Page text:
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Rehab Mental Health

How To Talk To Your Work About Seeking Mental Health Treatment

Making the decision to seek help is a big step, but how do you tell your employer? 

When you’re making the decision to come in for treatment, concern for how your workplace might respond shouldn’t be a barrier. There are things you can do to prepare yourself to have an honest conversation with your boss about your need to take time off for treatment that will support you in your journey of recovery, as well as create the conditions for a more honest and open working relationship.

While this may be a potentially uncomfortable conversation, or the thought of disclosing about your situation causes you to feel anxiety, keep in mind that a conversation about your mental health has the same value as one about your physical health - they are equally valid and necessary to your ability to function at work. These days workplaces are more aware of the mental health needs of workers, partly due to the impact of the pandemic, including extended lockdowns, which have been challenging for even the most resilient among us.

According to the Australian Human Rights Commission, employers have legal obligations to manage mental health in the workplace, as well as to provide a safe work environment. Many workplaces already have mental health strategies in place, so as you’re considering opening up a conversation with your boss, it’s worth first consulting your HR and looking into your company’s policies so that you’re better informed. Your boss in turn may be supportive of you identifying your need for care, understanding that you’ll be able to do your job more effectively in the long run.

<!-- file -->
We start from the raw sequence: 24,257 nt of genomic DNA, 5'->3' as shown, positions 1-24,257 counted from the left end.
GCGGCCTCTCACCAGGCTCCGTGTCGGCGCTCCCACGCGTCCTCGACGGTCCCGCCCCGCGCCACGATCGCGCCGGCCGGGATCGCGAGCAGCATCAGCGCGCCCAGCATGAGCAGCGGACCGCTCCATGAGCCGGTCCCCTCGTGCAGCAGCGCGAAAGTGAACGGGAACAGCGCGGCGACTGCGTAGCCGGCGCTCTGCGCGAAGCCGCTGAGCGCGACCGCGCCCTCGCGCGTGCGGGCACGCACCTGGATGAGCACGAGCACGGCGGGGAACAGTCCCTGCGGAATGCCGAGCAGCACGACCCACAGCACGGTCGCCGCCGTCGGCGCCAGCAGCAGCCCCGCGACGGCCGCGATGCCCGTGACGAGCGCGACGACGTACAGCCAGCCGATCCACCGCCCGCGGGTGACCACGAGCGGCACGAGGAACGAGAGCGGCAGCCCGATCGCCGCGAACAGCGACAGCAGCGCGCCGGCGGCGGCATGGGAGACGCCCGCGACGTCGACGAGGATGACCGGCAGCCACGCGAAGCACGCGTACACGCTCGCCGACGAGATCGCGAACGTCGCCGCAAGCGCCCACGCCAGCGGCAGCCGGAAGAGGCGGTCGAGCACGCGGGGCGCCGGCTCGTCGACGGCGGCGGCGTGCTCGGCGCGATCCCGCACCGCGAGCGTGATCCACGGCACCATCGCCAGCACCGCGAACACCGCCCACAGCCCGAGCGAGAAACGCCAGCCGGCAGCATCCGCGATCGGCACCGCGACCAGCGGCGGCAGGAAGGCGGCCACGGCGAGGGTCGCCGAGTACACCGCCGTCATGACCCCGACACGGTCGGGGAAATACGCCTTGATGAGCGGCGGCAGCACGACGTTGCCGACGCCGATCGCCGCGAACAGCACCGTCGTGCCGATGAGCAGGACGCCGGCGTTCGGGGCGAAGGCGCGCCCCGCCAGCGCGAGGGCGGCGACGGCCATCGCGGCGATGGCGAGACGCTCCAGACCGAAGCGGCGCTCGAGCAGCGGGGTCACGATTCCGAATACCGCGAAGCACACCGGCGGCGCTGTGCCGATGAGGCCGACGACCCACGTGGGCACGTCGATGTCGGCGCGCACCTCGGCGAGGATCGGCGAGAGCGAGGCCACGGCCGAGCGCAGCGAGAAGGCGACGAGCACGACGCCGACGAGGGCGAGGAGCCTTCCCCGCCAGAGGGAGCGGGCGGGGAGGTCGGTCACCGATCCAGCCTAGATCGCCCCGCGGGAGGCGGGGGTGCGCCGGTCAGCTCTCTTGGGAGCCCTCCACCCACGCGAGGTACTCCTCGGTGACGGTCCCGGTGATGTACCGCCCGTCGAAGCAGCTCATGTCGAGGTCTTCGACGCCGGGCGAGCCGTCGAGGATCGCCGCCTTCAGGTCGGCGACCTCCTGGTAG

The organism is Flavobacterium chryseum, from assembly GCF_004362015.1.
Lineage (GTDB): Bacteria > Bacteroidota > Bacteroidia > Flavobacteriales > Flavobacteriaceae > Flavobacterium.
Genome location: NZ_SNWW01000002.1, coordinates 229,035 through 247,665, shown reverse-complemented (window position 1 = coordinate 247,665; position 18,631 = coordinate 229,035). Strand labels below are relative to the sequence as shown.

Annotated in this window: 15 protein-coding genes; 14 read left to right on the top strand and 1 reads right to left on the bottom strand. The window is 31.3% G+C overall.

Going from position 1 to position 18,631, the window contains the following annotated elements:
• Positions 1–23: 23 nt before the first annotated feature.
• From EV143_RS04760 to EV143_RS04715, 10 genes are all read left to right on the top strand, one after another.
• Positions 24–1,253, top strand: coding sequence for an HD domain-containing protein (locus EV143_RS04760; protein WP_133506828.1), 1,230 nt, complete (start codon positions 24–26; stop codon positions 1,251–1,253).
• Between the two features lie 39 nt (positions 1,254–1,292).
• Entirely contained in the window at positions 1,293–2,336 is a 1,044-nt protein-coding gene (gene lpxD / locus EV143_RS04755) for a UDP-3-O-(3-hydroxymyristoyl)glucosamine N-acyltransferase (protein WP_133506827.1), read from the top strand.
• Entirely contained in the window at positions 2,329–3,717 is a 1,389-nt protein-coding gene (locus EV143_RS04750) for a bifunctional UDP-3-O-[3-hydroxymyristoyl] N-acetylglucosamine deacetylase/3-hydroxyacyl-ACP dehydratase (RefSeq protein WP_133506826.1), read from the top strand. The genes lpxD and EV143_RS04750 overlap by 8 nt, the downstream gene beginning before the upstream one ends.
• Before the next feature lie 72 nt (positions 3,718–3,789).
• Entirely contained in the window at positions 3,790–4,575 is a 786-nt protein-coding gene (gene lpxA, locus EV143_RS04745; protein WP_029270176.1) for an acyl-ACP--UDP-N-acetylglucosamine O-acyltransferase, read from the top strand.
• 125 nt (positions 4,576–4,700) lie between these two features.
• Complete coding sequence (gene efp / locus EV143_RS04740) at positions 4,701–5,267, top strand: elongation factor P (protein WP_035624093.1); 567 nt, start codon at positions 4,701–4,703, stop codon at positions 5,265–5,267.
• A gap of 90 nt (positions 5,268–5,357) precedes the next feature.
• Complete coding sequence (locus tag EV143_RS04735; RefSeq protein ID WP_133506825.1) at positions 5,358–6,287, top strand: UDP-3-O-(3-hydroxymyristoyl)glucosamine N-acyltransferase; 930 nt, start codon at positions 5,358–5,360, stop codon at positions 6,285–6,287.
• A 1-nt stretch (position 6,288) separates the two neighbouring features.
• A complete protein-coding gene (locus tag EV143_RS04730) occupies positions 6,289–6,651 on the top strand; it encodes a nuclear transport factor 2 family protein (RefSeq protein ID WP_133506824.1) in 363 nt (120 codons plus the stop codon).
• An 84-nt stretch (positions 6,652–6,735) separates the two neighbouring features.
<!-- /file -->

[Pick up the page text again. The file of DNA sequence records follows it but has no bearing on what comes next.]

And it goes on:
Emily Batt, Intake Case worker at South Pacific Private, says that some employers will be understanding and may already be aware of an issue, particularly if an individual has had to take time off work. In other instances, if an individual has been high-functioning in some areas such as work, but experiencing issues in their personal life for example, they may be reluctant to disclose the need for mental health leave.

In these cases, says Batt, “You’re not obliged to reveal a mental health issue, and if you prefer not to, we advise people to get a medical certificate from their GP, stating that they’re unable to work for this period. By law, the employer can’t ask why.” Another option is to take sick leave, if it’s available. In NSW, workers also have a right to mental health leave as part of their leave entitlements. Workers also have the right to have their privacy respected and, according to Safe Work NSW, to ‘request reasonable work adjustments if they are experiencing mental ill-health’.

Some workplaces have well developed policies around mental health, and if you’re able to have an honest conversation with your boss or HR department about your need for treatment, they may well be supportive and appreciate that you’ve been transparent. While your boss may not understand what you’re going through, you can help them by being clear about the fact that you recognise your need for professional help, and that you’re committed to make changes.